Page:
One parishioner took a snooze under the pews. One snarled at "St. Francis," the patron saint of animals. And one sprinkled his own brand of holy water on the bushes outside.
Saturday was the annual Blessing of the Animals at St. Matthias Lutheran Church, 2751 Sunset Point Road. It was, by all accounts, quite a howl.
When the congregation sang the hymn All Things Bright and Beautiful, a rat terrier named T.J. and his poodle "brothers," Timothy and Bobby, joined in. Soon, they were leading the rest of the hounds in a call-of-the-wild chorus.
"They practice at home every day," said owner Judy Clark.
In addition to her singers, Clark brought Perry, a sprightly chihuahua/terrier mix with big, perky ears. He needed a permanent home.
"He was going to be euthanized," said Clark. "He was flown in from North Carolina by Pilots N Paws. He's here today representing all the animals that came on that flight and are hoping to get adopted."
Pastor Bill Magee said the church has been putting on the ceremony for years. It celebrates the feast of St. Francis of Assisi — a patron saint with a storied love of animals and nature.
As the dogs yelped, tugged on leashes and sniffed each other's rear ends, Magee said he likes to keep the service, held in the church's sanctuary, short.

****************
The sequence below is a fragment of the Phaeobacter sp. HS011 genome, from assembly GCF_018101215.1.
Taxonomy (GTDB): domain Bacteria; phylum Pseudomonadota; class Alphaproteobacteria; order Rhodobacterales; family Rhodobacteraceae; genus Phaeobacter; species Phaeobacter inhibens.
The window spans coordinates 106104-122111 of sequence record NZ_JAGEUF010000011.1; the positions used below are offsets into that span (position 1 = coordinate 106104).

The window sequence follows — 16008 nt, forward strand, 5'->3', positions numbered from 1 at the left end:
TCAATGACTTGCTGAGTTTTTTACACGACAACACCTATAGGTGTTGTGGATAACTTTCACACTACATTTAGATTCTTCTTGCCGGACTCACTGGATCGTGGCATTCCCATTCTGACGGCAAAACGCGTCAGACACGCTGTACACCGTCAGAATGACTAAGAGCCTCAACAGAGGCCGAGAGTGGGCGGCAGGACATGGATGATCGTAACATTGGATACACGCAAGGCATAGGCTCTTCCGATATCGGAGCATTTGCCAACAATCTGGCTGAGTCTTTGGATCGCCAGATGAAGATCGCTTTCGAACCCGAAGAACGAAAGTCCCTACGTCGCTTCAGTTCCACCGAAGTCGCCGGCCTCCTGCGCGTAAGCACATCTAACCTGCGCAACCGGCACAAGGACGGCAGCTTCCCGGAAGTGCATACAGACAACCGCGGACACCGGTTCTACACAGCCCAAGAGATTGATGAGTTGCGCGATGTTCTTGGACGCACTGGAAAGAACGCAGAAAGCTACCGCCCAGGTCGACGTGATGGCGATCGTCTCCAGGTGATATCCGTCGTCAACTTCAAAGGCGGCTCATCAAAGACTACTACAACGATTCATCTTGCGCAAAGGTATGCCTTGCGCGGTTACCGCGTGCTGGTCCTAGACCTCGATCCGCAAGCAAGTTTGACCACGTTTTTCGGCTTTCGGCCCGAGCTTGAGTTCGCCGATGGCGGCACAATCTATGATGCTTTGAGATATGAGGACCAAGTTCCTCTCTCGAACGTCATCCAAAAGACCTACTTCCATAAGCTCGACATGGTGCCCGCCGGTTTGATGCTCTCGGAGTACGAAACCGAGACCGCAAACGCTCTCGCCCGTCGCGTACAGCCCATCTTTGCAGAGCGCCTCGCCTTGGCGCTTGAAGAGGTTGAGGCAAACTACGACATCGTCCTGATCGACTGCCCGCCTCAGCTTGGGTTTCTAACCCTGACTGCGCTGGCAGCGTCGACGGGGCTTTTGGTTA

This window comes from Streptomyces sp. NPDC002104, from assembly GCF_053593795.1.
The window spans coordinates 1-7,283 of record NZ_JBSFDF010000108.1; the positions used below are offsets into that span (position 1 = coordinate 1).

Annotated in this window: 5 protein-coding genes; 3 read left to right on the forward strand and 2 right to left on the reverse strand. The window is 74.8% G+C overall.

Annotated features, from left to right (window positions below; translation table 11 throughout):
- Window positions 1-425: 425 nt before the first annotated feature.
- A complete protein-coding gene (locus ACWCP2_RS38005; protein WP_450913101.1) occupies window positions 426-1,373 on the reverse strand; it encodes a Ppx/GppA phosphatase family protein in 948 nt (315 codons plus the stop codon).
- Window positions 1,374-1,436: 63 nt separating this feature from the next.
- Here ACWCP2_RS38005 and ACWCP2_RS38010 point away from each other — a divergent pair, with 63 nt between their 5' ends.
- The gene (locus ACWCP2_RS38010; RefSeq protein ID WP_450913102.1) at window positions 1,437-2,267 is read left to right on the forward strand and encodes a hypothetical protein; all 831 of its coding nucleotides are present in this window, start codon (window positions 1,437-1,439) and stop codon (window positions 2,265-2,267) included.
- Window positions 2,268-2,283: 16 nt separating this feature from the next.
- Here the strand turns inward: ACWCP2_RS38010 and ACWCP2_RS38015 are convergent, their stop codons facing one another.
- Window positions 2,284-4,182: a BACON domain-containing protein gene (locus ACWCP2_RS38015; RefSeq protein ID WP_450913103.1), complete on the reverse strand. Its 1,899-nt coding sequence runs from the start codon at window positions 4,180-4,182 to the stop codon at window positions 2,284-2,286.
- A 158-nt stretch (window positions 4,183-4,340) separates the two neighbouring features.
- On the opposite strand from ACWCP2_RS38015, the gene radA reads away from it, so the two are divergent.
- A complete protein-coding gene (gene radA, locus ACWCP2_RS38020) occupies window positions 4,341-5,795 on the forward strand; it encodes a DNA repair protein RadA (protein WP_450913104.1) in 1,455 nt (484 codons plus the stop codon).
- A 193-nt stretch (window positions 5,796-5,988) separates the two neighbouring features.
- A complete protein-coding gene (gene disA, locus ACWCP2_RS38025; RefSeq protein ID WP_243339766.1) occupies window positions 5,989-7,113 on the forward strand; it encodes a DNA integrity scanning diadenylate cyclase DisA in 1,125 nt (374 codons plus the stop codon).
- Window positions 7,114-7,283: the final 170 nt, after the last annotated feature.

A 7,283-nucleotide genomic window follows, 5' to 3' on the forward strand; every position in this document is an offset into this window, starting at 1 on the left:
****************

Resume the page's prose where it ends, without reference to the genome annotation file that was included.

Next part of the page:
"Pets are like kids," he said. "They don't have a long attention span."
In attendance were dozens of canines and a few wide-eyed felines in cages. They received a double blessing — one from Magee and the other from a brown-robed "St. Francis," a.k.a. Eugene Girardi.
Returning from the 13th century, the saint talked about his affinity for animals and how he once tamed a man-eating wolf that terrorized a small village.
But with all his talents, poor ol' St. Francis couldn't tame Jovie, a "peki-chi-weenie" (Pekingese, chihuahua and dachshund mix) that bared her teeth as he tried to bless her.
Many said they brought their pets because of health, behavioral or emotional issues. Others wanted to prepare them for a heavenly journey. Some thought it was a fun dog's day out.
Abbey, a 7-year-old Yorkshire terrier, was born in a puppy mill. Her owner, Bonnie Erickson, said at first the pup was terrified and didn't know how to play. Now, thanks to annual blessings, she's doing great.
"I feel like there's been divine intervention," said Erickson.
As for Perry, he found a permanent home that morning. Sharon Lawson and her son David Hanley adopted him.
"He's energetic and going to be lots of fun," she said. "I think he's perfect."
Correspondent Terri Bryce Reeves can be reached at firstname.lastname@example.org.